Summer in Evanston: City faces significant budget losses, Council discusses reimagining of EPD

Lorraine+H.+Morton+Civic+Center.+Over+the+summer%2C+City+Council+discussed+budgetary+concerns+related+to+the+COVID-19+recession+and+the+possibility+of+defunding+or+reimagining+Evanston+Police+Department.+

Daily file photo by Colin Boyle

Lorraine H. Morton Civic Center. Over the summer, City Council discussed budgetary concerns related to the COVID-19 recession and the possibility of defunding or reimagining Evanston Police Department.

Jacob Fulton, City Editor

Amid a COVID-19-driven recession and mass business closures, Evanston faces significant budget losses

After a pandemic prompted statewide stay-at-home orders, mask mandates and social distancing requirements last spring, the city of Evanston braced for impact.

In June, the city’s Chief Financial Officer Hitesh Desai and Budget Coordinator Kate Lewis-Lakin projected a revenue loss of $12 million from the city’s 2020 budget — which has prompted significant budgetary cuts, including the implementation of a city-wide hiring freeze. The city was also able to agree with multiple unions on multiple furlough days to cut costs.

The decreases in revenue come as a result of lower income for a variety of sectors, including hotels, retailers and restaurants. Because of these changes, the city will see a drop in funding from taxes. However, Lewis-Lakin said the city was prepared for the pandemic’s impact on hotel and restaurant industries — despite the uncertainty of many factors, including Northwestern football.

“We’re assuming lower use of hotels (and) lower sales tax revenues, sort of across the board, through the end of the year, so we’re not sure we’re going to see a major impact that we weren’t already projecting,” Lewis-Lakin said at a June City Council meeting.

To counteract the losses, Mayor Steve Hagerty has also continued to seek additional funding for the city through coronavirus relief funds. Though Congress remains at a standstill during discussions of a second COVID-19 relief package, Hagerty said Monday that he remains optimistic about the possibility of more funding from outside sources.

These budgetary discussions come amid significant changes to the Evanston economic landscape, despite multiple city-implemented economic aid programs. Paul Zalmezak, the city’s economic development manager, said approximately 70 businesses have closed since the beginning of the year, 40 of which were explicitly pandemic-related.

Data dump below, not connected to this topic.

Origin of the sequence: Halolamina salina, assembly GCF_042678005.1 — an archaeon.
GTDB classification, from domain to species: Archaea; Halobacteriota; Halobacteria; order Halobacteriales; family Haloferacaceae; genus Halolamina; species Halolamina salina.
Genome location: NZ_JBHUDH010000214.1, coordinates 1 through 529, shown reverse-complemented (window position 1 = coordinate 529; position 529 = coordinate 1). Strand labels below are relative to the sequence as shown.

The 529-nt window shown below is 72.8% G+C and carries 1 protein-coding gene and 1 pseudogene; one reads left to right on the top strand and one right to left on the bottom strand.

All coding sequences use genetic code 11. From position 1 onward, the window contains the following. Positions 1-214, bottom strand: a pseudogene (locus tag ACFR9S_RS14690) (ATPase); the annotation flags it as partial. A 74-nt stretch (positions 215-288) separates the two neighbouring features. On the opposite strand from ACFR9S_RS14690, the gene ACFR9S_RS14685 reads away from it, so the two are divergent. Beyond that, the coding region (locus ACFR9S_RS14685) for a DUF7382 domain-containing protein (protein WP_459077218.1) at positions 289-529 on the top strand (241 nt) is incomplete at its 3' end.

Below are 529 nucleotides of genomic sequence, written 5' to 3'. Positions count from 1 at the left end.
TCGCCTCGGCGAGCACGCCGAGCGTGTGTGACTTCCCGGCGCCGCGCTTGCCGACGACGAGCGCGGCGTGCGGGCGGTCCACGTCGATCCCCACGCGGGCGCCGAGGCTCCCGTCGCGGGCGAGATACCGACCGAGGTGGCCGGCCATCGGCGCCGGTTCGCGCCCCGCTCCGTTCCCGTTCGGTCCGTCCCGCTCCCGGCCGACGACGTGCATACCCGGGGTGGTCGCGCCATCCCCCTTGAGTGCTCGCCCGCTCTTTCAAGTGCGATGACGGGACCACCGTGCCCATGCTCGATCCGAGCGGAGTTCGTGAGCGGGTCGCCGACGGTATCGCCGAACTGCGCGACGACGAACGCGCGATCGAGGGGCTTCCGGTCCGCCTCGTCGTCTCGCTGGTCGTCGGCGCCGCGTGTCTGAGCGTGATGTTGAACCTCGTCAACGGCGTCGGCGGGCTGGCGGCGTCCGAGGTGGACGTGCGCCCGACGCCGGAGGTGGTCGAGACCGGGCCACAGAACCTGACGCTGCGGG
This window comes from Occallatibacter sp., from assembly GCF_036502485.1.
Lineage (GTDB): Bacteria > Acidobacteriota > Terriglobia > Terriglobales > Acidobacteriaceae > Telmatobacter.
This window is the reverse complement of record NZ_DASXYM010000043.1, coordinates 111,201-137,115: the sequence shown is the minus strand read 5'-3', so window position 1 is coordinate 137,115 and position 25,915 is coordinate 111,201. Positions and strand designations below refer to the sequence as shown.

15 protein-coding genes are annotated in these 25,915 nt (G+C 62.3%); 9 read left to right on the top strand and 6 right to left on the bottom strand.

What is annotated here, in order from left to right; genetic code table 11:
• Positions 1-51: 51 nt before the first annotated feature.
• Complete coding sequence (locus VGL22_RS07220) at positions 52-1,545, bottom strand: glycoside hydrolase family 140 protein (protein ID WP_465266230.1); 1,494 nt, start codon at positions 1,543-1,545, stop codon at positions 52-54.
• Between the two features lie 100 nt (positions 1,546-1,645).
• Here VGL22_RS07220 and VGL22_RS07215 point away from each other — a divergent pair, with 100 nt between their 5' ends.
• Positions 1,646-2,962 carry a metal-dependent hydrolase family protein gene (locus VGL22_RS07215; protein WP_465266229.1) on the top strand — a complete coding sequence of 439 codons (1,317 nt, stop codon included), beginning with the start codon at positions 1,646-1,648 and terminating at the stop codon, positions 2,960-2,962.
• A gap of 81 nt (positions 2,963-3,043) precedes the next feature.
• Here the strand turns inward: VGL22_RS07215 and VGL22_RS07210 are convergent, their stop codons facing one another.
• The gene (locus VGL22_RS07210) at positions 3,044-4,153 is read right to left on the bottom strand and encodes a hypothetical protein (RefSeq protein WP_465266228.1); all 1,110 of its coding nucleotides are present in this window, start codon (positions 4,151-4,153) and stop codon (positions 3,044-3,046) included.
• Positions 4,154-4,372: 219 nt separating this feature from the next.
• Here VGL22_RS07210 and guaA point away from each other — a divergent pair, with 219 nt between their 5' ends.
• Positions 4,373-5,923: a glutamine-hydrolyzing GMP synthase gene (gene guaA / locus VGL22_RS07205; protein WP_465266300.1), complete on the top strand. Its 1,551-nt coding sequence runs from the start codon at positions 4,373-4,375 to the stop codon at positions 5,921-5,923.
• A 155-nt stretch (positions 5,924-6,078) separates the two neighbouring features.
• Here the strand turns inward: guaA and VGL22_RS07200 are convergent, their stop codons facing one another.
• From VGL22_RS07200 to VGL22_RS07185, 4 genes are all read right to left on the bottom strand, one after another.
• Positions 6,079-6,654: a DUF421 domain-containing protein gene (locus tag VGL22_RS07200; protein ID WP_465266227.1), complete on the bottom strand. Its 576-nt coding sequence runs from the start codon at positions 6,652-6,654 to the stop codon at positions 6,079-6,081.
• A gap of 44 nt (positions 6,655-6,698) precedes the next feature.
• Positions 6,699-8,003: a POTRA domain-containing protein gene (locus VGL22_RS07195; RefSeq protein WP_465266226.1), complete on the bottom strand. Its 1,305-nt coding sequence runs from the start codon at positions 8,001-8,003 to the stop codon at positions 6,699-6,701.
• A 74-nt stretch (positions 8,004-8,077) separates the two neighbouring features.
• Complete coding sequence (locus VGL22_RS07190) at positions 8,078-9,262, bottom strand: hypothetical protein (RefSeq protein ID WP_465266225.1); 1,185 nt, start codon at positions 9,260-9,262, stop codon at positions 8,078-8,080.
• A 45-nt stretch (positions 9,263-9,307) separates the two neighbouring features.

Council moves toward reimagining Evanston Police Department

A summer full of protests and calls to defund police departments nationwide has brought the discussion surrounding police influence to Evanston.

After a Minneapolis police officer killed George Floyd on May 25, Evanston activists called on City Council to address the systemic discrimination the city’s black residents face — especially through the redistribution of policing funds to instead support programs supporting black residents.

Soon after, Hagerty announced a series of Q&As to be streamed on the city’s platforms in which he explained the role of policing in Evanston and discussed possible ways to reimagine the impact Evanston Police Department has on the city.

In July, The Daily reported that a slight majority of aldermen were willing to commit to defunding EPD, and all seven of the aldermen who spoke to The Daily said they wanted a public reexamination of EPD’s budget. However, despite having a majority of members in support of defunding, it seems City Council’s next step may not be the reallocation of all police funds. 

Instead, a pilot program for an alternative emergency response unit will be on the table for the 2021 budget, which will be released in October. City manager Erika Storlie estimated the city could allocate $200,000 for the program, Ald. Cicely Fleming (9th) said during a Sept. 2 Human Services Committee meeting.

During the meeting, the committee voted to recommend the inclusion of the funding in the 2021 budget to the entirety of council. Additionally, a subcommittee was formed to flesh out the details of the program, as well as its costs — which, Fleming said, could exceed the planned $200,000.

Ald. Eleanor Revelle (7th) said the committee will look for support from the entire City Council as discussions begin around the state of the program and its impact on the 2021 budget.

Email: [email protected]
Twitter: @jacobnfulton

Related stories:

City Council receives economic development update and recommendations in light of COVID-19 impact

Human Services Committee to recommend an alternative emergency response pilot in 2021 budget

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